I'm a perfect noob with K8s. I installed microk8s and Helm using snap to experiment locally. I wonder whether my current issue comes from the use of snap (purpose of which is encapsulation, from what I understood)


Ubuntu 20.04LTS

helm version                                                                            
version.BuildInfo{Version:"v3.2.4", GitCommit:"0ad800ef43d3b826f31a5ad8dfbb4fe05d143688", GitTreeState:"clean", GoVersion:"go1.13.12"}
kubectl version     
Client Version: version.Info{Major:"1", Minor:"18+", GitVersion:"v1.18.4-1+6f17be3f1fd54a", GitCommit:"6f17be3f1fd54a88681869d1cf8bedd5a2174504", GitTreeState:"clean", BuildDate:"2020-06-23T21:16:24Z", GoVersion:"go1.14.4", Compiler:"gc", Platform:"linux/amd64"}
Server Version: version.Info{Major:"1", Minor:"18+", GitVersion:"v1.18.4-1+6f17be3f1fd54a", GitCommit:"6f17be3f1fd54a88681869d1cf8bedd5a2174504", GitTreeState:"clean", BuildDate:"2020-06-23T21:17:52Z", GoVersion:"go1.14.4", Compiler:"gc", Platform:"linux/amd64"}
kubectl config get-contexts                                                             
*         microk8s   microk8s-cluster   admin      

Post install set up

microk8s enable helm3

Kubernetes is up and running

kubectl cluster-info 
Kubernetes master is running at
CoreDNS is running at

Problem while connecting helm to microk8s

helm ls --kube-token ~/token --kube-apiserver
Error: Kubernetes cluster unreachable: Get x509: certificate signed by unknown authority

How can I tell helm

  • to trust microk8s certs or
  • to ignore this verification step

From what I read, I may overcome this issue by pointing to kube's config using --kubeconfig.

helm ls --kube-token ~/token --kube-apiserver --kubeconfig /path/to/kubernetes/config

In the context of microk8s installed with snap, I am not quite sure what this conf file is nor where to find it.

  • /snap/microk8s/1503 ?
  • /var/snap/microk8s/1503 ?
  • 1
    microk8s.kubectl config view --raw > $HOME/.kube/config , try this command. You will have kubeconfig at the path where helm looks for which is $HOME/.kube/config Jul 23, 2020 at 9:38
  • let me know if it works or not Jul 23, 2020 at 9:44
  • Worked like a charm! Would you like to write a complete answer I would thumb up ? (I can write it)
    – zar3bski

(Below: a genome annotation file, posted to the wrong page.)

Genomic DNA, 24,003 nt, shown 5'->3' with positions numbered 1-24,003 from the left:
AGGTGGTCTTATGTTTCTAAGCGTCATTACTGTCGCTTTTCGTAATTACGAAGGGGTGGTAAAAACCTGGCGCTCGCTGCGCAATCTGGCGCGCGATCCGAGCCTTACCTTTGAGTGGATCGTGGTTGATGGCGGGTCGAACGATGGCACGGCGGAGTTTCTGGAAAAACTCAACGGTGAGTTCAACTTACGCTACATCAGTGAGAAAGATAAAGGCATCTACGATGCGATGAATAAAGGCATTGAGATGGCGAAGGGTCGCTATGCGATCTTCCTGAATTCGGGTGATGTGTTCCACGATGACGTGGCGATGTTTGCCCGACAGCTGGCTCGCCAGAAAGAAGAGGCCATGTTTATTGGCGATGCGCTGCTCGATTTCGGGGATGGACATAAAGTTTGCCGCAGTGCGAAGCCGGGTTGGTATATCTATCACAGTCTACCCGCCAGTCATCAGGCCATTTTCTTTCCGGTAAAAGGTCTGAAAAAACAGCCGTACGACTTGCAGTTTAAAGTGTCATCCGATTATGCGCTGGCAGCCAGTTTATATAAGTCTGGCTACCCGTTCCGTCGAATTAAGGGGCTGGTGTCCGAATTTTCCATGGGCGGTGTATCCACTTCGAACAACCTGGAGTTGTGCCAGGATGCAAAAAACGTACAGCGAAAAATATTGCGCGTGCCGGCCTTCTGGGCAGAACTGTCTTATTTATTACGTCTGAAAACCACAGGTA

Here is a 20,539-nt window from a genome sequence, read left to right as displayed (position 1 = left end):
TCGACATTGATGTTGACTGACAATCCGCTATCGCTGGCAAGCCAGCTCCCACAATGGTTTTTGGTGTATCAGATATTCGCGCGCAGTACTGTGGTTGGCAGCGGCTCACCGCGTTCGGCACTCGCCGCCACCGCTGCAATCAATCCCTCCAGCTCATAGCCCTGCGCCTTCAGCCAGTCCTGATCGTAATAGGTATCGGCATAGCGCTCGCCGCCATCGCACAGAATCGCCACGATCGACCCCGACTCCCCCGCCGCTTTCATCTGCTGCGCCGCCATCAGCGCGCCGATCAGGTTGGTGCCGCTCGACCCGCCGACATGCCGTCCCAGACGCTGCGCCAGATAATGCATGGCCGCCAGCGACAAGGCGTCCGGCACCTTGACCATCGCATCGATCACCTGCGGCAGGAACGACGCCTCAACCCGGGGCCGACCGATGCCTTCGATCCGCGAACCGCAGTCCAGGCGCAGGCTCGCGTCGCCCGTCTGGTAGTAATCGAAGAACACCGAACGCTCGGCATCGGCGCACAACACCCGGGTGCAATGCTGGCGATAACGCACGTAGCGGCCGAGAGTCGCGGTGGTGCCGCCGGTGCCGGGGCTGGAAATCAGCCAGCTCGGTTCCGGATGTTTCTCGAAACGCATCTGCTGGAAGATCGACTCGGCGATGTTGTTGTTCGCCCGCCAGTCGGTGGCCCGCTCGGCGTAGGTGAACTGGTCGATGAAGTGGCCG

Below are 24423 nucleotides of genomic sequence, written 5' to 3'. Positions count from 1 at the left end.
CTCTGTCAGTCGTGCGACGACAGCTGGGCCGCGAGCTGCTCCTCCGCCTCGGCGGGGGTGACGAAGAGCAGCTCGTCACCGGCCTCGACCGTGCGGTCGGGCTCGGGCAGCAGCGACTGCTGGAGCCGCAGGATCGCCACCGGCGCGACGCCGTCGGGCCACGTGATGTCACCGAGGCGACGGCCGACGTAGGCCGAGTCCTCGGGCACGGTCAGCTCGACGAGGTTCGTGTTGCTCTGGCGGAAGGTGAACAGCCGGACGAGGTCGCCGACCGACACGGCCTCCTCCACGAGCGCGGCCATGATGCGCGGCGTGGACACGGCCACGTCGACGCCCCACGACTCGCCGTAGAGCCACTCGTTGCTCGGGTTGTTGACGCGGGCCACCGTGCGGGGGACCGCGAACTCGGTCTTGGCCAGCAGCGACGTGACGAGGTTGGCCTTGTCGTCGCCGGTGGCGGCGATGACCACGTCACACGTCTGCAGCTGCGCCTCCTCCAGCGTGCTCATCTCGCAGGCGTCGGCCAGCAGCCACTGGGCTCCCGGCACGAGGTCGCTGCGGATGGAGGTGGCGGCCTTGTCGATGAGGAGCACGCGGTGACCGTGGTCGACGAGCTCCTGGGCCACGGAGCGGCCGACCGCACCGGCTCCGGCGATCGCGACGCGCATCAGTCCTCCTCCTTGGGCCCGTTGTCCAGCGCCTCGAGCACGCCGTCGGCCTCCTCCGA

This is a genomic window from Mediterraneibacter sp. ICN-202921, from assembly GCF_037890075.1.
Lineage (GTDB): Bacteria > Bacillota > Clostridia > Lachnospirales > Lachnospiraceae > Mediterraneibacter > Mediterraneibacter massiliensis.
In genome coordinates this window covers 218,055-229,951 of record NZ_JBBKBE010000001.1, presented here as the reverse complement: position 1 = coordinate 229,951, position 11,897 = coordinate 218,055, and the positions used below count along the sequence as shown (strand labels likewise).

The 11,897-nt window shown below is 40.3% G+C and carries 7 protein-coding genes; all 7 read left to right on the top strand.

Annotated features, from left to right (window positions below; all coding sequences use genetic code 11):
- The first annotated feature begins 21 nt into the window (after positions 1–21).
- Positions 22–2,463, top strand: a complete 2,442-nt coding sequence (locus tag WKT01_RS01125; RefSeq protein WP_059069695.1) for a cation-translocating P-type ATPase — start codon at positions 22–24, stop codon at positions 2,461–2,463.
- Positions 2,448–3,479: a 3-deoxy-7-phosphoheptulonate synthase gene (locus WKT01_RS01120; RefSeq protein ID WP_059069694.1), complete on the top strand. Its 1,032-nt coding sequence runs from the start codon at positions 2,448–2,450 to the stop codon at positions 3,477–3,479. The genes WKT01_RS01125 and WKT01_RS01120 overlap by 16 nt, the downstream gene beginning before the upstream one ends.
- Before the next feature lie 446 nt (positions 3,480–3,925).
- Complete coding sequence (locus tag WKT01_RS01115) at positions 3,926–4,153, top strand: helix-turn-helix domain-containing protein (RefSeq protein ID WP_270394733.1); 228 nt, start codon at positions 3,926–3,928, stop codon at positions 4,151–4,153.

Jul 23, 2020 at 9:54

3 Answers 3


Helm looks for kubeconfig at this path $HOME/.kube/config.

Please run this command

microk8s.kubectl config view --raw > $HOME/.kube/config

This will save the config at required path in your directory and shall work

Reference Link here

  • Thanks, I was trying the same command without the --raw option and it didn't work. The "raw" option includes the certificates in the config file as well.
    – rkachach
    Dec 3, 2020 at 10:02
  • This also works with k3s, by using kubectl config view --raw > ~/.kube/config
    – Jeter-work
    Apr 8 at 22:08

Please try exporting kubeconfig file using following command: export KUBECONFIG=/var/snap/microk8s/current/credentials/client.config

  • As it’s currently written, your answer is unclear. Please edit to add additional details that will help others understand how this addresses the question asked. You can find more information on how to write good answers in the help center.
    – Community Bot
    Mar 3 at 12:26

If you happen to be using WSL with docker desktop with k8s running in docker desktop but helm running in WSL a very similar command as provided by Tarun will also work.

Assuming you are running the Windows version of kubectl

➜  which kubectl.exe 
➜    /mnt/c/Program Files/Docker/Docker/resources/bin/kubectl.exe
➜  which kubectl 
➜    kubectl: aliased to /mnt/c/Program\ Files/Docker/Docker/resources/bin/kubectl.exe

➜  kubectl config view --raw > $HOME/.kube/config

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